There is a great deal in common there. Both traveled to far places, observing strange species of plants and animals and the manner in which they varied from place to place. Both were keenly interested in finding an explanation for this, and both failed until each happened to read Malthus’s “Essay on Population.”

Both then saw how the notion of overpopulation and weeding out (which Malthus had applied to human beings) would fit into the doctrine of evolution by natural selection (if applied to species generally).

Obviously, then, what is needed is not only people with a good background in a particular field, but also people capable of making a connection between item 1 and item 2 which might not ordinarily seem connected.

Undoubtedly in the first half of the 19th century, a great many naturalists had studied the manner in which species were differentiated among themselves. A great many people had read Malthus. Perhaps some both studied species and read Malthus. But what you needed was someone who studied species, read Malthus, and had the ability to make a cross-connection.

That is the crucial point that is the rare characteristic that must be found. Once the cross-connection is made, it becomes obvious. Thomas H. Huxley is supposed to have exclaimed after reading On the Origin of Species, “How stupid of me not to have thought of this.”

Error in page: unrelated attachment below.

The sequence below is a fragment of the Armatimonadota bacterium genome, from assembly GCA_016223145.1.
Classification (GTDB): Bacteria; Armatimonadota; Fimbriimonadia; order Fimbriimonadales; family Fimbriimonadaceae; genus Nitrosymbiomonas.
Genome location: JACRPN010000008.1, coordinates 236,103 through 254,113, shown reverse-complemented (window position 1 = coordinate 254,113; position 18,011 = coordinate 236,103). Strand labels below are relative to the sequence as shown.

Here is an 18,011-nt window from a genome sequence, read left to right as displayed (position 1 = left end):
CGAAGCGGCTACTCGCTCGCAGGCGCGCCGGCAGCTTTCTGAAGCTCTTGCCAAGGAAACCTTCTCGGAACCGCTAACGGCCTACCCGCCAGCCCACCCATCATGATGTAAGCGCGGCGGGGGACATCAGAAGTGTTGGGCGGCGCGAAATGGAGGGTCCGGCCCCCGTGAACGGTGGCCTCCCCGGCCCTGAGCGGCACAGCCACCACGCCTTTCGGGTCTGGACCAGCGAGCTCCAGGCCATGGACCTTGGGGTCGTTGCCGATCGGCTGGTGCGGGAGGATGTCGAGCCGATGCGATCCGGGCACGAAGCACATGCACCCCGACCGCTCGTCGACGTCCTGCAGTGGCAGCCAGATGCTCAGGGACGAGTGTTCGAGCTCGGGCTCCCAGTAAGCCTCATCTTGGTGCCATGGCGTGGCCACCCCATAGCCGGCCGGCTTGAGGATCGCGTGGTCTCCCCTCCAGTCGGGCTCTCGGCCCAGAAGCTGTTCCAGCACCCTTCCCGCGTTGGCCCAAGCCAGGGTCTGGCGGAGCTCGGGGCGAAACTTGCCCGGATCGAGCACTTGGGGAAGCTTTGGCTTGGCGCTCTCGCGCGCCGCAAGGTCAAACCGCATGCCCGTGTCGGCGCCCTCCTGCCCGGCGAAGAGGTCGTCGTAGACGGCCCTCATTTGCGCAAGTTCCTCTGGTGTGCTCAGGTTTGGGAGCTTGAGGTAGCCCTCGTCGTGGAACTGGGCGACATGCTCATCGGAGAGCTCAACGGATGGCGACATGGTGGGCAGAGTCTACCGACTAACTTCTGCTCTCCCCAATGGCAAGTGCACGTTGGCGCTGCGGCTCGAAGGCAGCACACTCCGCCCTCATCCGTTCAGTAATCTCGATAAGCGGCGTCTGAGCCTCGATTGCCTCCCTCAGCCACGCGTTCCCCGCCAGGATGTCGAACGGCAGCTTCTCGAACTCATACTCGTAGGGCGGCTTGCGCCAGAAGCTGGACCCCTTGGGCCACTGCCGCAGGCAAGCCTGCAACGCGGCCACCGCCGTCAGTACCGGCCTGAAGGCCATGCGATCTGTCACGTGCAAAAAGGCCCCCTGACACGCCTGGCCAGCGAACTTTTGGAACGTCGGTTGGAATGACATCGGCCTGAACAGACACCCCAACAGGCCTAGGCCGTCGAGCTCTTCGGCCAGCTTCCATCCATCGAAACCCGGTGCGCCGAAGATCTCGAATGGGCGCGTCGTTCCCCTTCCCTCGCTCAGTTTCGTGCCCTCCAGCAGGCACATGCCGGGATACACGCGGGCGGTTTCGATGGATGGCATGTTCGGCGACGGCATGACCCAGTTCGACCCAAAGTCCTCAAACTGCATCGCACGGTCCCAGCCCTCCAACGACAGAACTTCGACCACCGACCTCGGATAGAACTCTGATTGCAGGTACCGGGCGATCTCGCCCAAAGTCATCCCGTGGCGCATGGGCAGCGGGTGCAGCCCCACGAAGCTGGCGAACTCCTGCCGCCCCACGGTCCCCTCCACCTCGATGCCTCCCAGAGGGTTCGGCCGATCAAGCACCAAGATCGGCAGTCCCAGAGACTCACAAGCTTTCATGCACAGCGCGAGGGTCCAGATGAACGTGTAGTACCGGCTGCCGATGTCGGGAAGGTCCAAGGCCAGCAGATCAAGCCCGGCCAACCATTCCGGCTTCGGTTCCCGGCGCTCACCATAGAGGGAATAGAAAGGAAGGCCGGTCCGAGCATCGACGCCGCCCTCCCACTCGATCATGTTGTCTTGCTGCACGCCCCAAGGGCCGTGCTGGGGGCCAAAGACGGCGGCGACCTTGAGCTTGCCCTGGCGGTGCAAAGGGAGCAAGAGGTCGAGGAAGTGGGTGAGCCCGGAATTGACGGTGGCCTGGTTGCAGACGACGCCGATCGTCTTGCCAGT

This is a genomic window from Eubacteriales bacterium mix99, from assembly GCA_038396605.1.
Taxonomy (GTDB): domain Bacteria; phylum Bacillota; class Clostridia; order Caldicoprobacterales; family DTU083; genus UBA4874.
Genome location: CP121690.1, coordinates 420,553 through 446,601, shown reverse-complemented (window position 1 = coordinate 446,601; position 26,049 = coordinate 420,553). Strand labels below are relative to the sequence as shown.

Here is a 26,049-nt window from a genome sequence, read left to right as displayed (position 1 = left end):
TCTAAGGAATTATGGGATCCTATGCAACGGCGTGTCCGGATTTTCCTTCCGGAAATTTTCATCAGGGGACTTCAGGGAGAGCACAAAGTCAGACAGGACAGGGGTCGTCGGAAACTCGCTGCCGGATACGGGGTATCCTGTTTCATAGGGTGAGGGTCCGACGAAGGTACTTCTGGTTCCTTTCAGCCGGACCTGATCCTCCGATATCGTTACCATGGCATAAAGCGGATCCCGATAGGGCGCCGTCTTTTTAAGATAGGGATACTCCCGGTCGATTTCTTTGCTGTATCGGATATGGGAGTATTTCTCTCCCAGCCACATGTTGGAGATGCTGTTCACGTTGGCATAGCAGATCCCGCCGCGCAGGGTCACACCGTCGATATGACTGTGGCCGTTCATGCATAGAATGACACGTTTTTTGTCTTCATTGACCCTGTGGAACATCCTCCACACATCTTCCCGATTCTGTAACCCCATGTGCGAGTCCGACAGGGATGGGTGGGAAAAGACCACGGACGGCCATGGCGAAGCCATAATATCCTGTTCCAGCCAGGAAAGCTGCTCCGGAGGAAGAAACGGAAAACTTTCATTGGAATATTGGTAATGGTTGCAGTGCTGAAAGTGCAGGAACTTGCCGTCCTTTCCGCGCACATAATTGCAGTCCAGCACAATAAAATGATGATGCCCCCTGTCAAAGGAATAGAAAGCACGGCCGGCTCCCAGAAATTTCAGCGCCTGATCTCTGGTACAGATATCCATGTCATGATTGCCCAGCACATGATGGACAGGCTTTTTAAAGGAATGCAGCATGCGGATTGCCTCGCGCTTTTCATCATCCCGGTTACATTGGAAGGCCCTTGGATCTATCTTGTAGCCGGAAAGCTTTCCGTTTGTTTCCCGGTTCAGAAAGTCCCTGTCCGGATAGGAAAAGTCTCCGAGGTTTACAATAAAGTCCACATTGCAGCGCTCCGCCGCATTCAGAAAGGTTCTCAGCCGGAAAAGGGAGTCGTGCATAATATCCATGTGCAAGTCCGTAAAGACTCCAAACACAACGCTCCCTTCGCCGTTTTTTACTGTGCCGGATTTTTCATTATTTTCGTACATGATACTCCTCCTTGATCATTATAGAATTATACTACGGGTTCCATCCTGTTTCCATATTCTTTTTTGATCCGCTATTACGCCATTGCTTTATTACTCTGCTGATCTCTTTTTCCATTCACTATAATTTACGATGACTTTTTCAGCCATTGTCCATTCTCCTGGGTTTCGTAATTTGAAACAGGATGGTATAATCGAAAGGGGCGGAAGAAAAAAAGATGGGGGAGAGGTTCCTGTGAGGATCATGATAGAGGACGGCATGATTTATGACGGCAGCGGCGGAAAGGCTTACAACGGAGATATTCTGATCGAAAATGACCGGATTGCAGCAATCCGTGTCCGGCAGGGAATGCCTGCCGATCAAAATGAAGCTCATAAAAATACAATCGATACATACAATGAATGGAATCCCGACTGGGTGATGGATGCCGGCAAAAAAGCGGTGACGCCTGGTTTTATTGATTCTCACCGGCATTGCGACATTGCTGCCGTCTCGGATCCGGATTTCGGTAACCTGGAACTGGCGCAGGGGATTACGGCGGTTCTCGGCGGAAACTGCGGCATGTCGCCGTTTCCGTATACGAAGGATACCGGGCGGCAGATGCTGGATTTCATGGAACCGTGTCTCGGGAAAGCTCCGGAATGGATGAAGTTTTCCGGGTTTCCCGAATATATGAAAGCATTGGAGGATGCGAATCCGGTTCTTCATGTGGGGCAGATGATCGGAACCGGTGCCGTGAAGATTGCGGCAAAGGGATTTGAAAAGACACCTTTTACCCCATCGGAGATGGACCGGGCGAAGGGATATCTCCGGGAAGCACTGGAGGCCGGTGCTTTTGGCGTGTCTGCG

But why didn’t he think of it? The history of human thought would make it seem that there is difficulty in thinking of an idea even when all the facts are on the table. Making the cross-connection requires a certain daring. It must, for any cross-connection that does not require daring is performed at once by many and develops not as a “new idea,” but as a mere “corollary of an old idea.”

It is only afterward that a new idea seems reasonable. To begin with, it usually seems unreasonable. It seems the height of unreason to suppose the earth was round instead of flat, or that it moved instead of the sun, or that objects required a force to stop them when in motion, instead of a force to keep them moving, and so on.

More here. I would normally credit whichever blog pointed me to this piece, but I can’t seem to find it again. Other then this essay, the only other Asimov work I’ve read is The Gods Themselves, which was strange, but thought provoking and entertaining. It was written in the 70’s, but the core message seems even more relevant today — how greed and complacency can be self-destructive to society. Asimov clearly followed his own advice on coming up with new ideas.